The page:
Para swimmer Genesis Leal working overtime saving lives in Venezuela

Venezuelan Genesis Leal dreams about competing at Tokyo 2020 ©Alexandre Battibugli/Agitos Foundation
Venezuelan Genesis Leal dreams about competing at Tokyo 2020 ©Alexandre Battibugli/Agitos Foundation

Venezuelan Para swimmer Genesis Leal was all set to make her Paralympic Games debut in Tokyo this year. But that has to wait now.

While the COVID-19 pandemic has postponed the Games, Leal is spending her time tirelessly attending to affected patients at San Jose Secure Hospital in her native Aragua.

In the front-line against the pandemic

In early February, Leal, a doctor by profession, began working in the Traumatology and Orthopaedics department. On 16 March, Venezuela decreed a lockdown in the wake of the COVID-19 pandemic.

“We faced this because we took an oath to do so. We have to do our best and give our heart no matter what situation we’re in, to help patients,” she said.

"The first few days we were so scared, we didn't know what to do. We couldn't sleep even during our hours of rest."

"One day, five patients came in with fever and COVID-19 symptoms; and you just have to be there and recognise your role as a doctor to face this context," said the 27-year-old, who in 2015 participated in the 'Road to Rio 2016' initiative, implemented by the Agitos Foundation.

Despite the difficult situation, Leal recognises that “it is very gratifying to make a contribution to help patients”.

She understands that her status as an athlete gives her an edge at her job.

“Sport gave me discipline, concentration and self belief. Medicine is quite difficult, it is one of the most difficult careers."

“Swimming and open water are sports that need a lot of dedication and perseverance, and going through that helped me get that extra effort to put in to moments like this one.”

Retirement (not) on sight

"There are times when I recognise that if I hadn’t gone into medicine, I would have been better at sports. I could be a World Champion, but God put faith me to pursue both and that's what I decided. I may not have the best times, but I graduated when I should have and even have done both for years. A lot of people admire me for that,” she confessed.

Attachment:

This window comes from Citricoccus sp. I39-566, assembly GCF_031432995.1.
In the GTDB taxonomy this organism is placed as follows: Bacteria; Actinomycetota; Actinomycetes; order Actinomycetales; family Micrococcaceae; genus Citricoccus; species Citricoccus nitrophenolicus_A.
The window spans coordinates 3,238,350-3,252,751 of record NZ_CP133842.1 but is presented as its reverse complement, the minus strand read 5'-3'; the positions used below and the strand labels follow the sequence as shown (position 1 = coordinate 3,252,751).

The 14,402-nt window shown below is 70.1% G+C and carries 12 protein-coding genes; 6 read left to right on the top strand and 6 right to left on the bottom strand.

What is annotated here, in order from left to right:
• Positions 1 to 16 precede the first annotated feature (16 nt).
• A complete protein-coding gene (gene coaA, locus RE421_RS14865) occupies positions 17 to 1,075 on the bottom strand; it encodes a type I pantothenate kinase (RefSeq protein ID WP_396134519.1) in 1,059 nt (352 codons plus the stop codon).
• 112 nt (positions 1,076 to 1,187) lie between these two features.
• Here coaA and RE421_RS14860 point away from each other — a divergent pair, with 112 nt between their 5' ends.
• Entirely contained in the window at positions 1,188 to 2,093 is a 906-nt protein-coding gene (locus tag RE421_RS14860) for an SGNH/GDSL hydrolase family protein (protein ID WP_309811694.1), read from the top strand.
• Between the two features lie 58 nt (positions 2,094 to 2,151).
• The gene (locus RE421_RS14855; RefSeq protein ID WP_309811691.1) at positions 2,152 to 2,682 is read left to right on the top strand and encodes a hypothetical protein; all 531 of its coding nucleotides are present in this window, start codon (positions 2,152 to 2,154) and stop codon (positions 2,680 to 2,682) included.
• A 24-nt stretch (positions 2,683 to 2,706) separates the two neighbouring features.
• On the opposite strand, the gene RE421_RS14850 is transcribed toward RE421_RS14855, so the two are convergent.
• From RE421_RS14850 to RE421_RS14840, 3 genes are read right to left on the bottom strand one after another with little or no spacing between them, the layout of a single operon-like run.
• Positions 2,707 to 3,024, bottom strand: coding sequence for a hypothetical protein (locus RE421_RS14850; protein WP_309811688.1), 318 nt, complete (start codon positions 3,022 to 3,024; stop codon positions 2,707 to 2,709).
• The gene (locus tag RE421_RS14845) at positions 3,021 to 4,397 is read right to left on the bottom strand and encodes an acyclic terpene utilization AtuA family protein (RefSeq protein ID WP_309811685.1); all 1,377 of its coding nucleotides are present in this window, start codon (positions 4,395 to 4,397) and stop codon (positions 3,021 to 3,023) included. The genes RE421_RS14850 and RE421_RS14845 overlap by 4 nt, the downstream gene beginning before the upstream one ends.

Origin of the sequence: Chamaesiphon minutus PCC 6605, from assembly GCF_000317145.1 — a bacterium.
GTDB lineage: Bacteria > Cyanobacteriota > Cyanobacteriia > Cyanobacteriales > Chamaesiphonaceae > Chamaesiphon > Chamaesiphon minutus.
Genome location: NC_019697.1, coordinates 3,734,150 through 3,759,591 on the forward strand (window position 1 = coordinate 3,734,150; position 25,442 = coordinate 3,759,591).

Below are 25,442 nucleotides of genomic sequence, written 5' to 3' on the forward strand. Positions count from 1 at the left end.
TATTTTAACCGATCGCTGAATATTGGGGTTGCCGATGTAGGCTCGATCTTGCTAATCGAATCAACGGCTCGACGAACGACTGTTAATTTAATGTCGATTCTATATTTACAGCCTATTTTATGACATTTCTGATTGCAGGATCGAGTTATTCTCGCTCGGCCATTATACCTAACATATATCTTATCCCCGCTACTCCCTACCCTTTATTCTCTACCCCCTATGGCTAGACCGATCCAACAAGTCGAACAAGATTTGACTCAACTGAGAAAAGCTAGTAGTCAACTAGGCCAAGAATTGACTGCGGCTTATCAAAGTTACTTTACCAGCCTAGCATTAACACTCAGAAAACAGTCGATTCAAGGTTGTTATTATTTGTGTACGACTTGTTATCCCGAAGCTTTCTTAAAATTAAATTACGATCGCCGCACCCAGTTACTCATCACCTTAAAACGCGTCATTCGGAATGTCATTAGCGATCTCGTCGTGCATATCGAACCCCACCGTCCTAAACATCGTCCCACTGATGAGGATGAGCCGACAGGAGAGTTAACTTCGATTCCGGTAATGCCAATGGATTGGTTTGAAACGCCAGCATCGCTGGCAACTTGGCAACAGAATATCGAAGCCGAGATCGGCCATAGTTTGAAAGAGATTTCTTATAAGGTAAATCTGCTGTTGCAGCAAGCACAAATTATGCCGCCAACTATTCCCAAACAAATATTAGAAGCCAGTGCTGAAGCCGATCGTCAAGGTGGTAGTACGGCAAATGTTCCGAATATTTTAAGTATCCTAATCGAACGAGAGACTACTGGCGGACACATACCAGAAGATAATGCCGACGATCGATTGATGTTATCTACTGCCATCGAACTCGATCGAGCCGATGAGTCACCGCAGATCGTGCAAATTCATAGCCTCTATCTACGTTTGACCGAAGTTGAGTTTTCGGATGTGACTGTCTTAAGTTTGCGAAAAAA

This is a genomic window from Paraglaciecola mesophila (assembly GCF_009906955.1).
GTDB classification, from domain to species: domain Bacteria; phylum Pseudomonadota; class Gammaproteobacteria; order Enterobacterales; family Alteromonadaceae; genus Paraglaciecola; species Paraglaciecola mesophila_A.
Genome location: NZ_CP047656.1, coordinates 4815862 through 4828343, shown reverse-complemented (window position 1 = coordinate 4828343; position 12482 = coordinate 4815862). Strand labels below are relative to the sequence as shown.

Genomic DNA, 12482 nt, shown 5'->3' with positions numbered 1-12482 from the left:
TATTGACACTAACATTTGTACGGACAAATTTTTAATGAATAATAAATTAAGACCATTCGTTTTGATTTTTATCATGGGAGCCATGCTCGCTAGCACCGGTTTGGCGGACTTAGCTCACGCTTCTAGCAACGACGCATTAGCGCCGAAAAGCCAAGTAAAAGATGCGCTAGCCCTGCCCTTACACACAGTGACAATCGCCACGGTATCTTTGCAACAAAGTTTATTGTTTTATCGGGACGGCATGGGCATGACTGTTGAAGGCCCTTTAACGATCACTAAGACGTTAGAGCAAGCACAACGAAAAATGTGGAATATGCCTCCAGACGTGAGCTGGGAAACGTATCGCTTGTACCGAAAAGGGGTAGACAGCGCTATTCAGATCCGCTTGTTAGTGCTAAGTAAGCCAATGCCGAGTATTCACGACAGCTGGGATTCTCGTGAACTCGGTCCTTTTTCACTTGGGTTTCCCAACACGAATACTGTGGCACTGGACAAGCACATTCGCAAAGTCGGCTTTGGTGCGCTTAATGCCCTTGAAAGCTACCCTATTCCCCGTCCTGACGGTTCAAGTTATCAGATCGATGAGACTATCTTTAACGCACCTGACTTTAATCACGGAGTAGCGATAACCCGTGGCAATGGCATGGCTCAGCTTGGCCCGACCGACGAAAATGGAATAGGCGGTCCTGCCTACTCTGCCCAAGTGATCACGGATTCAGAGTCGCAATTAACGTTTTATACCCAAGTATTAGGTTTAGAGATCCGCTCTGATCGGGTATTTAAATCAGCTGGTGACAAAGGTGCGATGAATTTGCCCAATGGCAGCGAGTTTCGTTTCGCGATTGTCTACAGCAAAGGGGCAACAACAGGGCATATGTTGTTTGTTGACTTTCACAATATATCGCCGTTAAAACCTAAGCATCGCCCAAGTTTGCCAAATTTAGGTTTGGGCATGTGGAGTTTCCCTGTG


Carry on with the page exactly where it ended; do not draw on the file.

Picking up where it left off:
Her decision, however, did not mean that she would retire from swimming anytime soon.

In fact, in 2019, while facing severe depression after the loss of her father, she managed to break through her lack of motivation, prepare on her own and qualify for the Parapan American Games in Lima.

At Lima 2019, she was close to medalling in the 400m S10 freestyle - finishing fourth - and this year, before the COVID-19 outbreak, Leal was trying to get a ticket for her first Paralympic Games.

“I was training in a 32m pool, in a hotel. I was training hard when the COVID-19 happened. Now the future is uncertain.”

©Alexandre Battibugli/Agitos Foundation
©Alexandre Battibugli/Agitos Foundation

Apart from that, she was doing cross-fit as long as her work at the hospital allowed.

“I always did something to make sure there was no lack of physical preparation.“I’m going to try it. ”

"Retiring from swimming is not inside me. It's a lifestyle matter."

"I, as a doctor, know how to recognise that. It’s a field that de-stresses me, it's not easy to stand a 24-hour watch."

"The peace of mind you get from training in a pool allows you to drain a lot of things. I see swimming like that, as a lifestyle, whether I make the marks or not,” said Leal who was born with an underdeveloped right leg that had to be amputated shortly after birth.

Important decision

Leal had not achieved the necessary marks to qualify for the Rio 2016 Paralympic Games. She had only a few months left to lower her times, while studying to become a doctor at the University of Carabobo.

She could train hard and try to qualify at the last minute, but she chose not to.

“I didn't make the Toronto 2015 marks. I was preparing my thesis when my tutors told me to decide whether I was going to train or pursue my thesis. It was my last year of university and I had to choose between making my way to Rio or finishing my degree, and I finally decided on medicine.”

She received an honourable mention for her thesis, which was focused on the stigma suffered by HIV patients and their treatment with antiretrovirals.

“I want to continue getting results representing my country and to be able to participate in a Paralympic Games,” she said.

“During the quarantine I have been training at home with some equipment. I don't stop working and my physical trainer sends me training exercises.”

As for medicine, she is halfway from her goal.

“I fulfilled half my dream when I graduated as a doctor. I have yet to complete my specialities, which are traumatology and orthopaedics, and another complementary one in spine surgery."

“Many people ask me if studying medicine has anything to do with my disability, but it really doesn't. It's really what I like best and what caught my attention.”

For the future of sport, her message is hopeful.

"Sports is on hold right now due to the pandemic. We know that this situation is continuing and it will not be easy, but we must keep faith and hope.”

The most important thing, she said, is “for everyone to follow the advice of the medical staff only. There are many people who have no knowledge whatsoever spreading messages about the coronavirus. As doctors, we know what we're dealing with, so we ask them to listen to us.”

By Paralympic.org